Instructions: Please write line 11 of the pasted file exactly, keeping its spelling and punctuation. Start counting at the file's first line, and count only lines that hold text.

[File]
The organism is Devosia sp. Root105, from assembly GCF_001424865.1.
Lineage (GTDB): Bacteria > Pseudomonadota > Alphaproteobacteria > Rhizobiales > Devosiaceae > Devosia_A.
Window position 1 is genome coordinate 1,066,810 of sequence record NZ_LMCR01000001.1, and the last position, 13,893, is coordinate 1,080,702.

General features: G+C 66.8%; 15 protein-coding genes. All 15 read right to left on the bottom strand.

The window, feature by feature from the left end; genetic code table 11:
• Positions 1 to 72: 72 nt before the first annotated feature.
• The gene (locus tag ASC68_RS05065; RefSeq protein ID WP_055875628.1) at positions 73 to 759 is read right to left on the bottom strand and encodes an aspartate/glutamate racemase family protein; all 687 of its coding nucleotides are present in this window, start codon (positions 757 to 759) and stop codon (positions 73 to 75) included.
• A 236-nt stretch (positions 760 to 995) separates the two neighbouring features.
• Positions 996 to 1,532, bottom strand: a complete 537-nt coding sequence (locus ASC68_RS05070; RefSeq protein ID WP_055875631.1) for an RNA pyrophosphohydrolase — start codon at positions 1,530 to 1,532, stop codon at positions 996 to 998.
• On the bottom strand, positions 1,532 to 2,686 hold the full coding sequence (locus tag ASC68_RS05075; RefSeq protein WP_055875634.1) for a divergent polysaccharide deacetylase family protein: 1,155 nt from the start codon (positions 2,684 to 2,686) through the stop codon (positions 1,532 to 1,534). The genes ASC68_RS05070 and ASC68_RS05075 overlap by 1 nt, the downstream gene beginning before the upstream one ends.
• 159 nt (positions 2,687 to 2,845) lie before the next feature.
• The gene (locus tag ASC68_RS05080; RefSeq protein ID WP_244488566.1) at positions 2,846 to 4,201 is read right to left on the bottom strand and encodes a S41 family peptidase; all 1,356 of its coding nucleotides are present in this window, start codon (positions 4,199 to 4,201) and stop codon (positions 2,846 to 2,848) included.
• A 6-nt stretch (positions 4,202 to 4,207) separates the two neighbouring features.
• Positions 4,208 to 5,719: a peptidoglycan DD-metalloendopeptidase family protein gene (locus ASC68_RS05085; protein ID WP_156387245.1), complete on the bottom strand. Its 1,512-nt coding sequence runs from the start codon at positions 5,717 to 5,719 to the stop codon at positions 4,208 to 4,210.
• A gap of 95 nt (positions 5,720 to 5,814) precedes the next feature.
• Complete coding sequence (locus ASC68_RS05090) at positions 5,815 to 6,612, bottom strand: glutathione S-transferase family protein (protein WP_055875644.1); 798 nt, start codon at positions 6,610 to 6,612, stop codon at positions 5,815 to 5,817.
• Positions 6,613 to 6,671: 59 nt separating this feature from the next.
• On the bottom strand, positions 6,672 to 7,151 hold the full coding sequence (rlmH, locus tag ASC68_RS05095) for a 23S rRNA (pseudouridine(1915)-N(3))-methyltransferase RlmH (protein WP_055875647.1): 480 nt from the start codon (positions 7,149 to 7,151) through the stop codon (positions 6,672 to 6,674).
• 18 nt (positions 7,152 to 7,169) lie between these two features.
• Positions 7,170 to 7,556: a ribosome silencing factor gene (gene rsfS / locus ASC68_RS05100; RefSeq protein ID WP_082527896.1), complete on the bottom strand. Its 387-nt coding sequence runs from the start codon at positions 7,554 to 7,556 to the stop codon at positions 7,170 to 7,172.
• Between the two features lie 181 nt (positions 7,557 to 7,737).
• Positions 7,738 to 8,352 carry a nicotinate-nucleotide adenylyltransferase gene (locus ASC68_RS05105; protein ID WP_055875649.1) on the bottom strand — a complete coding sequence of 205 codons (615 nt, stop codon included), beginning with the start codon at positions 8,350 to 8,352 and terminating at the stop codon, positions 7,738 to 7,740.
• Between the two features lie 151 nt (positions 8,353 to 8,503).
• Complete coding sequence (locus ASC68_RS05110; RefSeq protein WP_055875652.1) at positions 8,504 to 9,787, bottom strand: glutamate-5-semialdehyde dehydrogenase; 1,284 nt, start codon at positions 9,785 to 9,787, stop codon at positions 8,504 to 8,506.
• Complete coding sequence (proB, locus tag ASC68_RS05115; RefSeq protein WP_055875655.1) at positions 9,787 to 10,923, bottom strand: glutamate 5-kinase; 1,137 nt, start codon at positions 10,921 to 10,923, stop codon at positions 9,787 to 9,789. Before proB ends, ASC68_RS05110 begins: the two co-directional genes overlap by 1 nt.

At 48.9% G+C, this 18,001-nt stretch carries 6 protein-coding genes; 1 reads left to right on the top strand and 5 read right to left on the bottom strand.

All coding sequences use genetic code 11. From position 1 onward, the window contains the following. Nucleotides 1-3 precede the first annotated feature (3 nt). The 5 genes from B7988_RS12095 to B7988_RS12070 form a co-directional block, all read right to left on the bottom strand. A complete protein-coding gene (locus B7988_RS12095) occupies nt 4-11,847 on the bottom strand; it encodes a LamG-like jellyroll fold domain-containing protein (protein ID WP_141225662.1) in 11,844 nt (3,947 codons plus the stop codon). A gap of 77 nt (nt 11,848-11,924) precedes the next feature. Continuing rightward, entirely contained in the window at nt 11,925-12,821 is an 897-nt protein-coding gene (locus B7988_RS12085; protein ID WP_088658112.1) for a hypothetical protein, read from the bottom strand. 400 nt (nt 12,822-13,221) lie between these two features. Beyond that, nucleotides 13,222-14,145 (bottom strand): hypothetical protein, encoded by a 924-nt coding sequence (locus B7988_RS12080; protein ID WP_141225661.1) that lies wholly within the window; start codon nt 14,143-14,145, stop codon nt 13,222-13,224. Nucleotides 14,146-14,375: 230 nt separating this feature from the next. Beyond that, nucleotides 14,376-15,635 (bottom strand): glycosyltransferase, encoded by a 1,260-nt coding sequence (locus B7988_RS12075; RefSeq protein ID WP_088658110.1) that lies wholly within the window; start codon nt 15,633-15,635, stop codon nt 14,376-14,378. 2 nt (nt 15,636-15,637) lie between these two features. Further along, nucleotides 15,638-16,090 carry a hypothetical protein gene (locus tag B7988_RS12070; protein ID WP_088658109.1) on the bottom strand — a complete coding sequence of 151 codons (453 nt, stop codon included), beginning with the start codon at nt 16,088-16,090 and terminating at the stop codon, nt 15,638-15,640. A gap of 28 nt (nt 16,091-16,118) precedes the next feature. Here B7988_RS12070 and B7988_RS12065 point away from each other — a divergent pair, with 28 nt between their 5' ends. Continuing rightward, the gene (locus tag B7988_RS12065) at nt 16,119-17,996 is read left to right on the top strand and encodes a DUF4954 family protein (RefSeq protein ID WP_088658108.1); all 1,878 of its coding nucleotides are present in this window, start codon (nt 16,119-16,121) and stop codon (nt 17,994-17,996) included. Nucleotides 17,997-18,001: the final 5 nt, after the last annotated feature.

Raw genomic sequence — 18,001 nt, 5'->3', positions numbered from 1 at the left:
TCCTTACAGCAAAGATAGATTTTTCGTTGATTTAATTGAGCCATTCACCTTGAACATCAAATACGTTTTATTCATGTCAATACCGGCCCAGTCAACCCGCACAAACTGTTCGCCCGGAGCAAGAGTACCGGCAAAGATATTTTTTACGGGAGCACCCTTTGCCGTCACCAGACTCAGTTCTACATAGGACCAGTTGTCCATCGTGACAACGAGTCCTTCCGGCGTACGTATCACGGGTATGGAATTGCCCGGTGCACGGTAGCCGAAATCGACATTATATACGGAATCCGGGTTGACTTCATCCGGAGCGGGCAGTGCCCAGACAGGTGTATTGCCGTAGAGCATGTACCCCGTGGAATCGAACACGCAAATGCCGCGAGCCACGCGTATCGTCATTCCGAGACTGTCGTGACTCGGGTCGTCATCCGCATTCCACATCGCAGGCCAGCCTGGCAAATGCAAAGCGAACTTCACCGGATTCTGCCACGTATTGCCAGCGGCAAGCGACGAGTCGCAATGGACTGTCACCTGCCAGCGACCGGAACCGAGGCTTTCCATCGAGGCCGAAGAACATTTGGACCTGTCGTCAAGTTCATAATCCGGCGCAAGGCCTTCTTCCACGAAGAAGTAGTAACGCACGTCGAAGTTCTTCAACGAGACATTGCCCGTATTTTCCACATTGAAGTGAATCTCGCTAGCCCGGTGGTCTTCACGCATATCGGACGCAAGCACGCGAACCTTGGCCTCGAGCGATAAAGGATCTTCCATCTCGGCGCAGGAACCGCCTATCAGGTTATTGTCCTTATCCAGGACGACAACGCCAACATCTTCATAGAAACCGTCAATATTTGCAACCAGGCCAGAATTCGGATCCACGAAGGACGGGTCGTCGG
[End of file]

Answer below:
• 159 nt (positions 2,687 to 2,845) lie before the next feature.